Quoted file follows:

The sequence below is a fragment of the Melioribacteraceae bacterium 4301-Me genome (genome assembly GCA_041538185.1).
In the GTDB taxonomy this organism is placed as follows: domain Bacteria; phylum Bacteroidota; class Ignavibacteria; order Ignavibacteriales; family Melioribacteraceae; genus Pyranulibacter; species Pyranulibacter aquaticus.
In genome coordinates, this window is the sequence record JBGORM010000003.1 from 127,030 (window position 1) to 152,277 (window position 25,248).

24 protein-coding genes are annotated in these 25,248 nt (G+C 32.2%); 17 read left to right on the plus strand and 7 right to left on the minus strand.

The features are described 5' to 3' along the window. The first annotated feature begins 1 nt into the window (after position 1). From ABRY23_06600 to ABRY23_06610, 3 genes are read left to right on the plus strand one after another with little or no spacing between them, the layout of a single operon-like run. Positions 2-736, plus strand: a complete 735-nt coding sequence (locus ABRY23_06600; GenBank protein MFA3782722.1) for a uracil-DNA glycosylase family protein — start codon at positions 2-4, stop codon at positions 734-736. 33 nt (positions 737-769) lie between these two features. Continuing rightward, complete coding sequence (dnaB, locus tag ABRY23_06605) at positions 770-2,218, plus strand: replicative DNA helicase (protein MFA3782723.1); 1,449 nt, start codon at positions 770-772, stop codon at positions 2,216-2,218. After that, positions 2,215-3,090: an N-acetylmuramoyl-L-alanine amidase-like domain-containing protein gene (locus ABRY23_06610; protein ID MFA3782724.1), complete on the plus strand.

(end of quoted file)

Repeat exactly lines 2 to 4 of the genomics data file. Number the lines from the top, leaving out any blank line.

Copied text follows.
In the GTDB taxonomy this organism is placed as follows: domain Bacteria; phylum Bacteroidota; class Ignavibacteria; order Ignavibacteriales; family Melioribacteraceae; genus Pyranulibacter; species Pyranulibacter aquaticus.
In genome coordinates, this window is the sequence record JBGORM010000003.1 from 127,030 (window position 1) to 152,277 (window position 25,248).

24 protein-coding genes are annotated in these 25,248 nt (G+C 32.2%); 17 read left to right on the plus strand and 7 right to left on the minus strand.